• I Stand With Israel Petition

    We want to send a strong, encouraging message to President Donald Trump concerning the importance of the nation of Israel in relation to God’s Word. Mr. Trump has already made strong statements supporting Jerusalem as Israel's capital and the nation's right to exist and defend herself. Let’s be sure to support President Trump in his decision and encourage him to follow through on his affirmations concerning Jerusalem and the Promised Land. Our goal is to deliver a petition of 1,000,000 signatures to President Trump. Read our Petition!


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    • Romans 5:12 Therefore, just as through one man sin entered into the world, and death through sin, and so death spread to all men, because all sinned--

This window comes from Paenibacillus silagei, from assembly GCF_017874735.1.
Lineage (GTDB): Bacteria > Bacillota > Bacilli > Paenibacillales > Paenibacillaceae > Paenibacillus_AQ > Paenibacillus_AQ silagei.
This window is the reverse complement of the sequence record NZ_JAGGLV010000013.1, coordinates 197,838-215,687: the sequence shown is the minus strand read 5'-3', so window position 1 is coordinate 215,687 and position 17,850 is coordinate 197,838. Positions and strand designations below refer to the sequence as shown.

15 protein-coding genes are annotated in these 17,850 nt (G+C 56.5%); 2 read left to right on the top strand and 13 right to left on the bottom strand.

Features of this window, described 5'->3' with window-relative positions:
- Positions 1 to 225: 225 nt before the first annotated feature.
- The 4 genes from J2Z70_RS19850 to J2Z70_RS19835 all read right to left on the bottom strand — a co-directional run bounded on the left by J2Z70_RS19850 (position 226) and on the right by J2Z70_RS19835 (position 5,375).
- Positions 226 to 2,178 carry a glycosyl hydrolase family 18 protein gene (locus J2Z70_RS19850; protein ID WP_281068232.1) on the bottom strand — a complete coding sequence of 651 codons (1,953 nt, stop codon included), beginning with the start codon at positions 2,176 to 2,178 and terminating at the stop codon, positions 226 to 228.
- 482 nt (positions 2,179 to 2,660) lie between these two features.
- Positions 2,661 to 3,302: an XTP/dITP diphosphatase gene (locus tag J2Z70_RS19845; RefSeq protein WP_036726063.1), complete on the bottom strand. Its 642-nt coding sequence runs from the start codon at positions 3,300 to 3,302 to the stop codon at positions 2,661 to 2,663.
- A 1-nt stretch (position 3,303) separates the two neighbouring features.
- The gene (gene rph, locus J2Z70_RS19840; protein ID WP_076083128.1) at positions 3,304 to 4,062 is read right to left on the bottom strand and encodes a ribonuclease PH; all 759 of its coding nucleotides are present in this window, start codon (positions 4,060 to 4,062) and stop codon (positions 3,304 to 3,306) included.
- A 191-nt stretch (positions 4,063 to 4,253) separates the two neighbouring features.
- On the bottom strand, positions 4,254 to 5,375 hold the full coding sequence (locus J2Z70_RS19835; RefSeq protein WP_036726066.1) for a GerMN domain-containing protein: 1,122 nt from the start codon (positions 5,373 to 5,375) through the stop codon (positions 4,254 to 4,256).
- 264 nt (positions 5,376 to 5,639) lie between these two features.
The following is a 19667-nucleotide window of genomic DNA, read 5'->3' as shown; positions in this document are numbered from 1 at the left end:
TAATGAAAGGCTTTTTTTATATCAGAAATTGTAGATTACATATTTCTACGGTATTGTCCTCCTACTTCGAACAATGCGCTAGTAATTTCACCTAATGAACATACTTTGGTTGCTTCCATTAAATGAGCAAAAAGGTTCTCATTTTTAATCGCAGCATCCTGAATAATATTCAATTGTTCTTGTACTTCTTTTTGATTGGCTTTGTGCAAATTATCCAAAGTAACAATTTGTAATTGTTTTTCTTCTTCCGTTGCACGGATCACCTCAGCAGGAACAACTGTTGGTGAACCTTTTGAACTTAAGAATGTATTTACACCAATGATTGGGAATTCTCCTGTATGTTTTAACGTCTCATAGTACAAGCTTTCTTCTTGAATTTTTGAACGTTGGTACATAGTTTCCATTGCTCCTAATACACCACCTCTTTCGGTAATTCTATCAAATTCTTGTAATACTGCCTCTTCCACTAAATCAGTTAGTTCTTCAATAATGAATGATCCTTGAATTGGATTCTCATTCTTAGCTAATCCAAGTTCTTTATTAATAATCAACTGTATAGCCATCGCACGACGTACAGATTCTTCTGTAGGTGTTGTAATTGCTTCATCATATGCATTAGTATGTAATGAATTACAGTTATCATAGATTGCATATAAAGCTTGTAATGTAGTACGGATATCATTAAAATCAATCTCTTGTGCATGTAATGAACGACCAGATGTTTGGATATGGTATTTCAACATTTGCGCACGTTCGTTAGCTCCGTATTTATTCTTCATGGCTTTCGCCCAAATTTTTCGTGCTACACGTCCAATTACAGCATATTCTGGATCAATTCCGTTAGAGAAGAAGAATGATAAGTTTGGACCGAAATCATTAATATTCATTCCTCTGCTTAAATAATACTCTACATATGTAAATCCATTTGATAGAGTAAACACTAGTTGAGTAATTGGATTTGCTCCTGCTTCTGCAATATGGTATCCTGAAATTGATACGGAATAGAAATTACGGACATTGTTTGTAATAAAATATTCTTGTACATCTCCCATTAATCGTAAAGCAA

• Word study is important. It is also important to go to those who study them the most, and don't have a bias such as inchrist who defines words as they suit him based on false tests. 310נכד   (gābar) prevail, be mighty, have strength, be great. (ASV and RSV similar.)   Derivatives 310a (geber) man. 310b (gibbôr) mighty man. 310c (ge bûrâ) might. 310d (ge bîrâ) lady, queen (masc. lord, Gen 27:29, 37). 310e (ge beret) lady, queen.   This root and its derivatives occur 328 times in the OT, of which the verb account for but 26.  The cognate is well attested in the semitic languages, appearing in Akkadian, Arabic, Aramaic, Phoenician, and Moabite.  At present, it is only known in a proper noun in Ugaritic.  In general the same meaning is shared throughout.  In Arabic, the basic meaning of the root is “to rise, raise, restore,” with the idea of being strong, or prevailing over coming only in the only in the derived stems.  That the Hebrew may share a similar range of meaning is seen in the Hithpael where the idea is not so much to make oneself prevail over God, as it is to raise oneself up in arrogance and stand in his face (Job 15:25; 36:9; Isa 42:13).  The Hebrew root is commonly associated with warfare and has to do with the strength and vitality of the successful warrior.   In the first analysis, might and mighty men were causes for celebration in the OT.  During much of the biblical period Israel was in a heroic age.  Thus the feats and exploits of her champions we causes for delight and storytelling.  Such an exploit was that of David’s three mighty men as they broke through the Philistine lines to bring him water from Bethlehem (I Chr 11:15-19).  I Samuel 1 is a lament for the fallen heroes, Saul and Jonathan, extolling their valiant deeds.  Similarly II Sam 23 records the glories of various mighty men.  I and II Chronicles contain many references to the mighty men of Israel, commonly employing the phrase gibbôr hayil “mighty men of valor” to describe them.  Although Chr generally uses the term to express “warrior” or “soldier,” there are indications that originally this was a technical term for men of a certain social class, “nobles” who had the privilege of bearing arms for the king (cf. Ruth 2:1; I Sam 9:1; II Kgs 15:20, etc. where “warrior” is too narrow a translation.   It is not surprising that in such a society God was often depicted as a warrior.  God is the true prototype of the mighty man, and if an earthly warrior’s deeds are recounted, how much more should God’s be.  Thus the psalmists recount God’s mighty acts (106:8; 145:4, 11, 12; etc.) and in various places those attributes which a warrior-king might be expected to possess ―wisdom, might, counsel and understanding― are attributed par excellence to God (Job 12:13; Prov 8:14).  Isaiah (9:6; cf. 10:21) indicates that these will be the attributes of the Coming King, whose name is the Mighty God as well as the Prince of Peace, but he also makes it plain that justice and righteousness will accompany his might (cf. Ps 89: 13-14 [H 14-15]).   God’s might draws the limits to man’s might, for man’s prowess is to be gloried in just so long as it does not overstep itself.  When man sees his might as all he needs for successful living, he is deluded (Ps 33:16; 90:10; Eccl 9:11).  When he, in the arrogance of his strength, pits himself against the Warrior-God, he will be destroyed (Ps 52; Jer 9:22; 46:5; etc.).  Rather might must be tempered with wisdom (I Sam 2:9; Prov 16:32; 21:22) and the greatest wisdom of all is to trust God.  Thus it is said that he is geber (a male at the height of his powers) who trust God (Ps 40:4 [H 5]).  The man possessed of might who yet distrusts his own powers and instead trusts those of God is most truly entitled to the appellation “man” (Job 38:3; jer 17:7; Mic 3:8).  This is the “new man” of Paul, for he will have discovered that although transgressions have prevailed over him (Ps 65:3 [H 4]), the Lord’s mercy will prevail over them (Ps 103:11) and that the Lord is indeed “might to save” (Ps 80:3).   geber.  Man.  As distinct from such more general words for man as ’ādām, ’ish, ’enosh, etc., this word specifically relates to a male at the height of his powers.  As such it depicts humanity as its most competent and capable level.  Sixty-six occurrences.   gibbor.  Mighty, strong, valiant, mighty man.   (RSV often translates “warrior.”) The heroes of champions among the armed forces.  Occurs 16 times.   gebûrá.  Might.  Refers especially to royal power.  As such it is commonly ascribed to God.  Sixty-three occurrences.   Theological Wordbook of the Old Testament edited by R. Laird Harris, Gleason L. Archer, Jr., and Bruce K. Waltke; © 1980, Moody Press, p 148/9, author: John N. Oswalt, Ph.D. Associate Professor of Biblical Languages and Literature, Asbury Theological Seminary, Wilmore, Kentucky.     נכד vb. be strong, mighty in the Aramaic; compel, force, overbearing behavior, constraint in Arabic; subigere in Ethiopic; play the man in Syriac. ―1. be strong, mighty, abs. mighty in power Jb217 2. prevail:―abs. e.g. enemies Ex 1711.11 with לע prevail over, subj. enemies 2S1123, blessings Gn 4926 (J), mercy of God Ps10311 1172.  Piel stem: Perfect Zc 106; sf. Zc 1012; Imperfect Ec 1010 make strong, strengthen.  Hiphil stem: Perfect confirm a covenant Dn 927; Imperfect we will confirm a covenant with our tongue (or, to our tongue will we give strength) Ps 125.  Hitpael stem: Imperfect Jb 1525 Is 4213; Jb 369:―of Yahweh, shew himself a mighty one against לע Is 4213; of wicked, behave proudly toward (אל) Jb 1525; of erring righteous (abs.) 369.   The Brown-Driver-Briggs Hebrew and English Lexicon F. Brown, S. Driver, and C. Briggs Reprinted from the 1906 Edition Hendrickson Publishers, Inc. Ninth printing ― September 2005.